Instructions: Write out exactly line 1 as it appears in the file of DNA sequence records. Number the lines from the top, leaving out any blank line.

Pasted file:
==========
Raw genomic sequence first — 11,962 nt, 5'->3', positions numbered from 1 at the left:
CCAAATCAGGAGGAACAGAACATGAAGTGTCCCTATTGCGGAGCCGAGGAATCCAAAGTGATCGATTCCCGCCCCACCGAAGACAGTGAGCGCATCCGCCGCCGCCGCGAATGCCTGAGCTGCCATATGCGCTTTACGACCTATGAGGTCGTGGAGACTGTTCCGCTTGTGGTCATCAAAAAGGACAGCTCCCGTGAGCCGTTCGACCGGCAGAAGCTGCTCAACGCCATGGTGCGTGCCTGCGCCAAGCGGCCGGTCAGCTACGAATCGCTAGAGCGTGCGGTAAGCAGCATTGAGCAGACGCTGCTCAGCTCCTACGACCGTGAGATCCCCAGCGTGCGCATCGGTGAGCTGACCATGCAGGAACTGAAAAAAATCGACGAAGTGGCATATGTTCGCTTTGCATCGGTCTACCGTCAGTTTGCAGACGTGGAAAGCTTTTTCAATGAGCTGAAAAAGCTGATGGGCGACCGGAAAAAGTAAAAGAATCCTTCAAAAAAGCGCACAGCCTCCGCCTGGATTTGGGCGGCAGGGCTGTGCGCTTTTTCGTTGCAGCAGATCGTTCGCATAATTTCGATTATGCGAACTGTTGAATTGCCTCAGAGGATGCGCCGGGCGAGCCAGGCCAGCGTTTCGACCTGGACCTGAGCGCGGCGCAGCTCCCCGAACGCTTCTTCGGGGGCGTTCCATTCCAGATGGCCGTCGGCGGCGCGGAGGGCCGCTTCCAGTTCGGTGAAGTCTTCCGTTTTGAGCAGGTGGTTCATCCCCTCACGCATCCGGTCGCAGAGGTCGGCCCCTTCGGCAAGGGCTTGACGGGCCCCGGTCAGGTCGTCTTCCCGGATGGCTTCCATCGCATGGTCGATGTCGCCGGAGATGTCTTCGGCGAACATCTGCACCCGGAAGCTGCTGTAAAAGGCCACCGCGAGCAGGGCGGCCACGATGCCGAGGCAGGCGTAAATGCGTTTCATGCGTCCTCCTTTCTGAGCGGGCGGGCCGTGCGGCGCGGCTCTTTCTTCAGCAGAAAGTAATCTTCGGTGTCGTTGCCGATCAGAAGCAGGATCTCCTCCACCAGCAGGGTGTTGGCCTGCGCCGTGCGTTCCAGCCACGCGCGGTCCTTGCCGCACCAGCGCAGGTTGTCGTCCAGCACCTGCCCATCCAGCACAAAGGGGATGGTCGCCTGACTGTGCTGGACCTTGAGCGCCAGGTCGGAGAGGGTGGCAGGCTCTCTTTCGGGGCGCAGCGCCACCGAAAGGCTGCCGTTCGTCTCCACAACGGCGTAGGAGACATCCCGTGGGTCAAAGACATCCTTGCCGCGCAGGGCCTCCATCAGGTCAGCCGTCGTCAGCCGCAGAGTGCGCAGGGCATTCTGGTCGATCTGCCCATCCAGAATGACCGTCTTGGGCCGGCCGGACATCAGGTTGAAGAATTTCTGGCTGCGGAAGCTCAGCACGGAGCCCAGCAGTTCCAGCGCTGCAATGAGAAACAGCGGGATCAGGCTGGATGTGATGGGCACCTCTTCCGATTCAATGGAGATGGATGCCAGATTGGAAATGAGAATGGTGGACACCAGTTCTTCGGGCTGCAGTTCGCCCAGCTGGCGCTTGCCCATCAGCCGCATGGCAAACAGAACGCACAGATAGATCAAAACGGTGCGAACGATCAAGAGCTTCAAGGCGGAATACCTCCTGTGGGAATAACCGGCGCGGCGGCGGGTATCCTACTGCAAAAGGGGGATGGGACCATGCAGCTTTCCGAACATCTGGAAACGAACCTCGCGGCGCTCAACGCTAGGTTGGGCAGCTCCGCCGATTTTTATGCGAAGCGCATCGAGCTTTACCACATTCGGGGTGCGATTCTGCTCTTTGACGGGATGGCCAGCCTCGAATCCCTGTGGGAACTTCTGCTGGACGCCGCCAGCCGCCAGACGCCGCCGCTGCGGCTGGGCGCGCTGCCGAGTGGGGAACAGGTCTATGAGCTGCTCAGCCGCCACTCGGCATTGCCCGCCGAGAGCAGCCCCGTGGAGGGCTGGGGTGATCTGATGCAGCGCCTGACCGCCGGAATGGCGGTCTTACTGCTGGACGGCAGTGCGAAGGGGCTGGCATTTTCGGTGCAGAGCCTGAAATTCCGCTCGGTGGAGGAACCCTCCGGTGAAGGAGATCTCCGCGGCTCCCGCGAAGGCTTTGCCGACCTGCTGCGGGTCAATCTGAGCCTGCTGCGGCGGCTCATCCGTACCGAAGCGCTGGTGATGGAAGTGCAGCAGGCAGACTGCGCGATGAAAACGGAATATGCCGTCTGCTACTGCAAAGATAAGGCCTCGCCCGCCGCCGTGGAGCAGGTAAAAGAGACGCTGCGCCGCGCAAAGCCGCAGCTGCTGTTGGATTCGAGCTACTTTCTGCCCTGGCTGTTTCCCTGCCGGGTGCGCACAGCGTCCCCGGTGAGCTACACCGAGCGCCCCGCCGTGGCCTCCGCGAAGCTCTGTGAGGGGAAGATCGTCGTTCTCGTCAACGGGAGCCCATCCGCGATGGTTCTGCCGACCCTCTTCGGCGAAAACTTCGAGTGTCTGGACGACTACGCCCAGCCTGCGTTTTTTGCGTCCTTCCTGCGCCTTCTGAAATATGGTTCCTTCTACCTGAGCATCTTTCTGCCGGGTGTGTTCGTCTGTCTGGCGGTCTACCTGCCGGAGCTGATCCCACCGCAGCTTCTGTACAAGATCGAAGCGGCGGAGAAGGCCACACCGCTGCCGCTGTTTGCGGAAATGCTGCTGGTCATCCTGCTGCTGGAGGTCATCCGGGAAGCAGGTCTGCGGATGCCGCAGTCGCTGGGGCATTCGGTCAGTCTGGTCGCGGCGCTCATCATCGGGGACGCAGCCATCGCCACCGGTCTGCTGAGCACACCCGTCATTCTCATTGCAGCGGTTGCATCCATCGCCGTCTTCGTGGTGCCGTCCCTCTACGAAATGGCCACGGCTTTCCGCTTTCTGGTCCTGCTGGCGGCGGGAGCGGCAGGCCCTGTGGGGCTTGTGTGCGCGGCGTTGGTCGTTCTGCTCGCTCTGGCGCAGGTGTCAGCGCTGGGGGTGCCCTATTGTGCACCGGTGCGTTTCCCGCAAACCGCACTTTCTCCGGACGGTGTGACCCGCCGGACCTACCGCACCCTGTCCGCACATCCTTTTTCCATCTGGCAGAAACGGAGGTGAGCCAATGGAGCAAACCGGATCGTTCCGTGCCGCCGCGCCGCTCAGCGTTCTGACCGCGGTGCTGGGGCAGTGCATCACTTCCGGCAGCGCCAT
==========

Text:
Raw genomic sequence first — 11,962 nt, 5'->3', positions numbered from 1 at the left: